Guest Column | May 31, 2019

Retail Returns: A Leading Indicator Of Consumer's New Attitude Towards Inventory

By Guy Courtin, Infor Retail

Retail Executive

In 2017, there were $351 billion worth of returns in the United States retail market. That number would make the returns business the second largest retailer behind Walmart (Walmart is at $482 billion, with the second-place retailer, Costco at $116 billion in revenue).[1] However, retailers such Walmart and Costco have traditionally viewed returns as a necessary evil. Their goal was to reduce this number by forcing or encouraging customers to retain more than they return. Often, consumers have to be aware of not only what could be returned, but when. At times, these rules are so thick with fine print that it seems easier to just keep the merchandise rather than run the gauntlet of trying to exchange the product.

Today, retailers must deal with a different world: one where consumers have the power and are using that power to demand more flexible return policies. Return policies are becoming an important aspect in the buying decision; in fact, 67 percent of consumers will check the return policy before completing a transaction.[2] Returns are now a competitive advantage for retailers and to some degree, a leading indicator of how customers are starting to think differently about ownership.

So, how should retailers and brands view this aspect of their business?

Return Channels Are An Important Source Of Inventory

Retailers and brands should not view returns as a cost center, but rather as a source of inventory they can fold back into their supply chain. Companies such as Dell, HP and Apple already have processes in place, often via third parties, that help take back products and determine how they can be reintroduced into their supply chains. For example, there is an entire section in the Apple store for refurbished goods. These products often simply need to have their hard drive wiped or some basic cosmetic updates and then are ready for a second life. Similarly, players in the automotive space, such as Audi, are reselling “preowned” vehicles, finding ways to capture incremental revenue from an asset. Retailers, across the spectrum, need to think about returns along the same lines as the automotive or consumer electronic players. How can companies use old products to supplement the new inventory coming into the distribution pipeline? It is vital to quickly assess the viability of inventory and determine if it still holds value and is able to be integrated back into the supply chain.

Returns Are An Opportunity To Build On Customer Relationships

Retailers have a massive challenge – how do they earn their consumers’ loyalty while also acquiring new clients? Savvy retailers will look at returns not as an opportunity to minimize costs and try to temper unhappy customers, but as a chance to interact with those consumers. In a world of Amazon and Alibaba, it is too simple for transactions to occur touch free, dominated by digital interactions between the consumer and the brands. With returns, there is an opportunity to take advantage of that activity and turn it into a touch point between the consumer and the brand. Of course, brands must be sensitive that this transaction will tend to be one based on a negative – perhaps the size was not right, the product was damaged or the consumer did not like the color. How can retailers turn this from a possible negative to a positive experience for the consumer? Retailers need not only make the process simple and easy but figure out how to take advantage of this touch point. Make sure to resolve the issue, find a way to promote other items that can meet the need and use it as an opportunity to communicate the importance of that customer.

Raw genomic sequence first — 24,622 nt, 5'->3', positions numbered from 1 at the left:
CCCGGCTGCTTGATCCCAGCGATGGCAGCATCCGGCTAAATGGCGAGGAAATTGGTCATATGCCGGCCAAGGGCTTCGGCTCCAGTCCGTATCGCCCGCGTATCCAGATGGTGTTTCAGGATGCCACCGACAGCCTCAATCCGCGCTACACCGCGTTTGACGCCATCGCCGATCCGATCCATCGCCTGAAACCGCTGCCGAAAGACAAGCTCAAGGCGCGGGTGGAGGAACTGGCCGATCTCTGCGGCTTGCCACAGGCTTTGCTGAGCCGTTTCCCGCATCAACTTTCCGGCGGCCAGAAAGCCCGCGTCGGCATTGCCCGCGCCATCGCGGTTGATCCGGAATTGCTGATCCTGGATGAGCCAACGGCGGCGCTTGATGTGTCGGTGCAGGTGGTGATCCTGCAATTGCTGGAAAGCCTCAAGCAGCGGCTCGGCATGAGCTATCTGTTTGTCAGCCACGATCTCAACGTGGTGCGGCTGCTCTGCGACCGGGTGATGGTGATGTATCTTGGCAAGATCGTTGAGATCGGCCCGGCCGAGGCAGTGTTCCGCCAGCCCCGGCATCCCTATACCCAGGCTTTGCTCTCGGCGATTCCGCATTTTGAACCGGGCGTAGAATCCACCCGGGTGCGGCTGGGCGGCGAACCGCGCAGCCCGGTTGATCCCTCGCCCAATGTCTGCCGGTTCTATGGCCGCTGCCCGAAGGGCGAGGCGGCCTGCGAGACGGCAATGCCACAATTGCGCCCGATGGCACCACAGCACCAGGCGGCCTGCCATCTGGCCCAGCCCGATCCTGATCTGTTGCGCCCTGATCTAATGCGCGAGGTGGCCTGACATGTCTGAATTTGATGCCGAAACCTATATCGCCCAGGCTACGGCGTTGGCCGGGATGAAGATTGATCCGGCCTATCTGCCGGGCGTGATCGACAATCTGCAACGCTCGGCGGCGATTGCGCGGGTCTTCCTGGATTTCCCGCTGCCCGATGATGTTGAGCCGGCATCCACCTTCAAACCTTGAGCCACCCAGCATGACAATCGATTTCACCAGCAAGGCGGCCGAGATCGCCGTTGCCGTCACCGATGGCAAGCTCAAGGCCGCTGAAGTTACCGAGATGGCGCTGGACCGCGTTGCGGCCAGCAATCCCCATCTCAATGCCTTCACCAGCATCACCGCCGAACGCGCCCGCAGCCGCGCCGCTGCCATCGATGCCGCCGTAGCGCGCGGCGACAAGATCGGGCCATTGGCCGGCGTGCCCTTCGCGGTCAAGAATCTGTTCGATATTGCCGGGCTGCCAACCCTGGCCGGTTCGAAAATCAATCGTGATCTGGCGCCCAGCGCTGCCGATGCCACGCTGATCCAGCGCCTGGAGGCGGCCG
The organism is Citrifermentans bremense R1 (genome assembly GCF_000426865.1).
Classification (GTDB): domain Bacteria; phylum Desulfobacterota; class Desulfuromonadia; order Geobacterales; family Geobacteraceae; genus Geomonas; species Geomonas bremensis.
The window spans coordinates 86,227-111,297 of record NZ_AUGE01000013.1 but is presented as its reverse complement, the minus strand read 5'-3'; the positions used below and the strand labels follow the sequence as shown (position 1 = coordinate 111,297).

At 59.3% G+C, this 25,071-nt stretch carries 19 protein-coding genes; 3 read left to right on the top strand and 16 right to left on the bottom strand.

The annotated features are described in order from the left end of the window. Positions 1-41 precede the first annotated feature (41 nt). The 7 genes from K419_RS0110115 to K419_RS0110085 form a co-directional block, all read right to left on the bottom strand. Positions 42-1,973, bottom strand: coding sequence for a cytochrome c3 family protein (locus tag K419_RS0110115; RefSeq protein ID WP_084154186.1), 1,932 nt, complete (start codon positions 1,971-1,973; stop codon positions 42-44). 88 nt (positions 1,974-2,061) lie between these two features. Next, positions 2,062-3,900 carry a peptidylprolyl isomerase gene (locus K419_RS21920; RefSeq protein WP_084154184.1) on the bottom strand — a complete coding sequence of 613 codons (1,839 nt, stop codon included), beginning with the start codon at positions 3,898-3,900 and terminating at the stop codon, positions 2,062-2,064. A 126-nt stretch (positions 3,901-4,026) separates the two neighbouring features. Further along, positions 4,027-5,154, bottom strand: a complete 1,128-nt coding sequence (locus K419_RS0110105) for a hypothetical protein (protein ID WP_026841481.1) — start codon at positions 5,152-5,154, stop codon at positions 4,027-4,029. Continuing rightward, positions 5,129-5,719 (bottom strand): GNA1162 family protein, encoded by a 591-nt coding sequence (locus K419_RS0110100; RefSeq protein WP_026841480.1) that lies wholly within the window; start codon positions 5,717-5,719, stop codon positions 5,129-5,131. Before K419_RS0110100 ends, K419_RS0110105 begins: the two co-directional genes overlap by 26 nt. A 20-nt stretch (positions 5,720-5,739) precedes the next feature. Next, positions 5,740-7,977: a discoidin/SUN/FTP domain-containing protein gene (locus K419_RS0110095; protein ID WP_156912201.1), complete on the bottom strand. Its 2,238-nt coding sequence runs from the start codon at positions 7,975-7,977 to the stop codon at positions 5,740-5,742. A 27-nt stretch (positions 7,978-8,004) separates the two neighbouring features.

Returns Are An Indicator Of How Consumers View Ownership

When looking at the overall trends in retail, the entire notion of “owning” has been turned on its head. We use Lyft and Uber to get around without the need to own a car, Rent the Runway teaches us we can rent our outfit and accessories for our night out and Home Depot allows us to rent that power drill for a project. We also see Stitch Fix give us the subscription model for our wardrobe. These are all solutions to a desire from consumers to seek the experience without having to invest in the inventory. The returns business is no different. LL Bean was legendary in their returns policy because they made it as much a part of the experience as the actual product. Their duck boot was the inventory, but being able to bring them back anytime to have them replaced or fixed meant that LL Bean was guaranteeing customers an experience.[3] It was not necessarily about returning a physical good, but using that product coupled with a generous return policy to ensure the customer needs and expectations were upheld.

Returns should no longer be seen as a headache and cost center for retailers. Rather, savvy retailers need to look at returns as a fresh source of inventory to supplement their needs, an opportunity to interact and exceed their customers’ expectations and part of the story on how ownership is perceived. Returns as a customer service opportunity, so treat it as such.


[1] National Retail Federation


[3] This policy has recently been updated to being for only one year since purchase.